The first total solar eclipse to sweep across America in 99 years has finally come to an end.
Darkness swept across the US as the eclipse, traveled from coast to coast, ending just before 3pm EDT in South Carolina
The eclipse began in Oregon at just after 9am PDT, and by 10.20am, the sun was completely blocked out except for a halo-like solar corona plunging the area into twilight.
Over the next 90 minutes, the total eclipse traveled through 14 different states until ending in South Carolina. The other 36 states were all treated to a partial solar eclipse, where the moon covers only a part of the sun.
At one point, the International Space Station was clearly visible in front of the eclipsed sun, while a plane was highlighted against the darkened sun, illuminated only by the solar corona.
Millions had turned out to see the natural spectacle, including Donald Trump and the rest of the first family, who watched from the White House’s Truman Balcony, as well as dozen of celebrities including the Kardashian clan, Ellen DeGeneres and Serena Williams.
In Oregon, locals ran out of their homes, with eclipse glasses or homemade contraptions in hand, to watch the moon fully cover the sun.
‘It’s really, really, really, really awesome,’ said 9-year-old Cami Smith as she watched the fully eclipsed sun from a gravel lane near her grandfather’s home at Beverly Beach, Oregon.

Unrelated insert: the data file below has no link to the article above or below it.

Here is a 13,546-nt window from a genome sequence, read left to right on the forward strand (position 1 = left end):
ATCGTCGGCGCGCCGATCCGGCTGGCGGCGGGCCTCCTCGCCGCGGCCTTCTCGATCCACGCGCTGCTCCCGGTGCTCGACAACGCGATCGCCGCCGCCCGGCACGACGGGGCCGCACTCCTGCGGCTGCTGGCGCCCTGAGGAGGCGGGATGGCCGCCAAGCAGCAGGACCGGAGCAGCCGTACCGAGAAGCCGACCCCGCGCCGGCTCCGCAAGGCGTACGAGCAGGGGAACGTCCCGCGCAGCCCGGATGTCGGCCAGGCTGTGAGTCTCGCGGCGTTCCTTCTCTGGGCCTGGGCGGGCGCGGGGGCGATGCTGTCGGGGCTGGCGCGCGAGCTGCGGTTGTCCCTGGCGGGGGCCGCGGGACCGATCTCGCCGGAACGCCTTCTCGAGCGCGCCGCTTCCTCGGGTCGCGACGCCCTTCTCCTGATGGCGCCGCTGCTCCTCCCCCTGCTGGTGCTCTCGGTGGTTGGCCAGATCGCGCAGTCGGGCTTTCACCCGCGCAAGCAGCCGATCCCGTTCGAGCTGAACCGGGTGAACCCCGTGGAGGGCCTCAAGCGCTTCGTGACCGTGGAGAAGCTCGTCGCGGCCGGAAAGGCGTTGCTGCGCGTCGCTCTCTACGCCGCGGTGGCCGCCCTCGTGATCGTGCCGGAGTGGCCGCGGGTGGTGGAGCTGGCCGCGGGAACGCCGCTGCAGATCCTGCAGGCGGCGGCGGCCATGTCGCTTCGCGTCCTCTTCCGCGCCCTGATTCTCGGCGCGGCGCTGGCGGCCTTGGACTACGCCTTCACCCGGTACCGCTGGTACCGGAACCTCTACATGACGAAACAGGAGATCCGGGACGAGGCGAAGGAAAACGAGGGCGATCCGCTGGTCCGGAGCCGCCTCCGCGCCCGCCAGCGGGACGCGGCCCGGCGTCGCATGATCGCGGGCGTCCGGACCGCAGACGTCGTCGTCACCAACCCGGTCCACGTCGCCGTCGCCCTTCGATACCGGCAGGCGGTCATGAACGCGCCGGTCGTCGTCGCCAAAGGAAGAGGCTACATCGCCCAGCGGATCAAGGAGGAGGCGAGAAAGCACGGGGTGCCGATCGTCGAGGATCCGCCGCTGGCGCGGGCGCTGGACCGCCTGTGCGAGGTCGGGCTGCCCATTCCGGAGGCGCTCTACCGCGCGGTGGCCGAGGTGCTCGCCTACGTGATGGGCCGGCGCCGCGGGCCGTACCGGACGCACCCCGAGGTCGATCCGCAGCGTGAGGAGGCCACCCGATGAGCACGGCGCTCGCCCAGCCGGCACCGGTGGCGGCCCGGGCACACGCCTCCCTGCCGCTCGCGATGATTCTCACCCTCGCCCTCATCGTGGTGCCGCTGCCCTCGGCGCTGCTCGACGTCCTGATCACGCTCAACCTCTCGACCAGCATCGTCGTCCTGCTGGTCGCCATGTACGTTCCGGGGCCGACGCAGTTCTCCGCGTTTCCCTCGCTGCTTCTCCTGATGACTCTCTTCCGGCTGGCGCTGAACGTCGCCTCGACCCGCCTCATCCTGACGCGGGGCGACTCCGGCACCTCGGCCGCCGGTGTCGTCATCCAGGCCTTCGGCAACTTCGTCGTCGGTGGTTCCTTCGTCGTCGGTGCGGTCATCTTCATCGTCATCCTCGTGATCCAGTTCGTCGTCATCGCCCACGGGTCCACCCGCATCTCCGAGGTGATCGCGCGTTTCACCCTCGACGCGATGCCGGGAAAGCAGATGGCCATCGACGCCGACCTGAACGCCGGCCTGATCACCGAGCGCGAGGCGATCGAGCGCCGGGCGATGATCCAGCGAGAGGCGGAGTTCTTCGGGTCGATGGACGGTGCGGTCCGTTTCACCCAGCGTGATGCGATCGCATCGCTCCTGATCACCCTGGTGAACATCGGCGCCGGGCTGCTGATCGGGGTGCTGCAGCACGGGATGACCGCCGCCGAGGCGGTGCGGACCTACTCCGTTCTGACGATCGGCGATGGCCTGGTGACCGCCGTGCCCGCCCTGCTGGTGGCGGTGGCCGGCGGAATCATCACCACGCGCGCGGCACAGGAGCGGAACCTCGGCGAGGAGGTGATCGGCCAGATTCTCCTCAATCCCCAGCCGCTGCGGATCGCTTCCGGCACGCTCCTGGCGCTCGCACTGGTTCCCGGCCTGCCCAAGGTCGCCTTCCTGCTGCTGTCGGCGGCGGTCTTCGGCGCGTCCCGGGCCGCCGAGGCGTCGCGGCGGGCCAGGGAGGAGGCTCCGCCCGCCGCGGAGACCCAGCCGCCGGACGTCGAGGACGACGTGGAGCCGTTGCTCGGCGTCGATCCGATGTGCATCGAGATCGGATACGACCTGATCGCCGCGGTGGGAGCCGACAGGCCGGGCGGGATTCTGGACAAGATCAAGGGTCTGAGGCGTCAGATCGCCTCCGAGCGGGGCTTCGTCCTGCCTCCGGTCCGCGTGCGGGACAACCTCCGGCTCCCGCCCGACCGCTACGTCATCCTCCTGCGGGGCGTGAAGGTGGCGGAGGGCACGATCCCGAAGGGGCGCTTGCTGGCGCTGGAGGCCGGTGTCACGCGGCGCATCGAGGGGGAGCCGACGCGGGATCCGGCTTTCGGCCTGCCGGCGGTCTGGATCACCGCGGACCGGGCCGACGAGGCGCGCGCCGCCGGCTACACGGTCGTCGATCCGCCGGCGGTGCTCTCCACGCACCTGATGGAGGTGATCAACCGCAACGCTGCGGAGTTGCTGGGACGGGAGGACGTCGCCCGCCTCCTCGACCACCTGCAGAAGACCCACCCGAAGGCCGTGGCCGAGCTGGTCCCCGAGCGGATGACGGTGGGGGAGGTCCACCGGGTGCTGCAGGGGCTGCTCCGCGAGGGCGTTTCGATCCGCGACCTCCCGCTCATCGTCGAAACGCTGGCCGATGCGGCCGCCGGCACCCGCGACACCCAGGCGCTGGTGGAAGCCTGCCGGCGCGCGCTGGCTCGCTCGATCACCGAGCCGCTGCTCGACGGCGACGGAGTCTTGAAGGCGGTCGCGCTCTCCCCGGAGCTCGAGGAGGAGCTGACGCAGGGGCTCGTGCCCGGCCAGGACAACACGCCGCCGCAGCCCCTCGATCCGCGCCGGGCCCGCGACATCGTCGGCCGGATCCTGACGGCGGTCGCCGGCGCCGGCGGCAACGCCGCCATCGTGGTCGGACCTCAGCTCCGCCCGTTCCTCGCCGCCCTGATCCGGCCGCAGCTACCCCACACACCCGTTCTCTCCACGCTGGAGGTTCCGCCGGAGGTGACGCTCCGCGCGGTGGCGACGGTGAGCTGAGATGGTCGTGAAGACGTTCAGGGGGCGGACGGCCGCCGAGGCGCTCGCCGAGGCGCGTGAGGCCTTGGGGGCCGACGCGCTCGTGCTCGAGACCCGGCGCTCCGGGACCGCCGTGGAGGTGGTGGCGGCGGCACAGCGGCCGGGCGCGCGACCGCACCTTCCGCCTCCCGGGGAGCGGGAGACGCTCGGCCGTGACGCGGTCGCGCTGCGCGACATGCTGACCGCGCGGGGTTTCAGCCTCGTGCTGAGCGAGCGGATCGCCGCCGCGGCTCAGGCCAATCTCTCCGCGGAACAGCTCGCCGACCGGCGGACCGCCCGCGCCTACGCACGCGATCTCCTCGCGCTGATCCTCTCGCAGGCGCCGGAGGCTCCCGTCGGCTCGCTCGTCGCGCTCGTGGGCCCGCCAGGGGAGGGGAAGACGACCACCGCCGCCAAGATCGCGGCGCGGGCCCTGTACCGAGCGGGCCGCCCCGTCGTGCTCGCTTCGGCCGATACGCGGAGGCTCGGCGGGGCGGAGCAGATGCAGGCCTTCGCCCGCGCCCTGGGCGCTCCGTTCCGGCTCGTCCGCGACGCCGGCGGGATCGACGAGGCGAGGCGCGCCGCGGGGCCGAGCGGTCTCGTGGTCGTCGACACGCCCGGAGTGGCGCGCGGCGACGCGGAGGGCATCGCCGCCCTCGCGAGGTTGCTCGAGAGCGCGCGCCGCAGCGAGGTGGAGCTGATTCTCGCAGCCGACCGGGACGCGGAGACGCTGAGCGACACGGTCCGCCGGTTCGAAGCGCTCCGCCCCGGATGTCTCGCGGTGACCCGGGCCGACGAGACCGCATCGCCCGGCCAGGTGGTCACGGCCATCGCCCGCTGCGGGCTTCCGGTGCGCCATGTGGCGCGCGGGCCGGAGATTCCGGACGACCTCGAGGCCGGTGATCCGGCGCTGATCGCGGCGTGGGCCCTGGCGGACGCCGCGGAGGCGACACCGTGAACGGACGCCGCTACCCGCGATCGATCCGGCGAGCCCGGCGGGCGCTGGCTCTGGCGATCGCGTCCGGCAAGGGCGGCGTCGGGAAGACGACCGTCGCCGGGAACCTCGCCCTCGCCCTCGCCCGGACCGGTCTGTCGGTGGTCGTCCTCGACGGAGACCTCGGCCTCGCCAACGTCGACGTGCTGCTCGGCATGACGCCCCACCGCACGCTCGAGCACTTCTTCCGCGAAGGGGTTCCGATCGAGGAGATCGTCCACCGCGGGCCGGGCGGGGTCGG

‘It’s like nothing else you will ever see or ever do,’ said veteran eclipse-watcher Mike O’Leary of San Diego, who set up his camera along with among hundreds of other amateur astronomers gathered in Casper, Wyoming. ‘It can be religious. It makes you feel insignificant, like you’re just a speck in the whole scheme of things.’
The total eclipse of the sun is considered one of the most spell-binding phenomena in nature but it rarely occurs over a wide swath of land, let alone one of the world’s most heavily populated countries at the height of summer.
In terms of audience potential, it is hard to top the United States, with its mobile and affluent population, even though the direct path is mostly over rural areas, towns and small cities. The largest is Nashville, Tennessee, a city of 609,000 residents.
Even so the advent of social media and inexpensive high-tech optics have boosted public awareness, assuring what many U.S. experts predict will be unprecedented viewership for the so-called ‘Great American Eclipse.’
Astronomers were giddy with excitement. A solar eclipse is considered one of the grandest of cosmic spectacles.
With a half hour to go before totality, NASA’s acting administrator, Robert Lightfoot, enjoyed the moon’s ‘first bites out of the sun’ from a plane flying over the Oregon coast and declared it ‘just an incredible view.’
‘I’m about to fight this man for a window seat,’ Lightfoot said, referring to a fellow NASA official.
Citizen scientists also planned to monitor animal and plant behavior as daylight turned into twilight and the temperature dropped. Thousands of people streamed into the Nashville Zoo just to watch the animals’ reaction.
The Earth, moon and sun line up perfectly every one, to three years, briefly turning day into night for a sliver of the planet. But these sights normally are in no man’s land, like the vast Pacific or Earth’s poles. This is the first eclipse of the social media era to pass through such a heavily populated area. (Photos)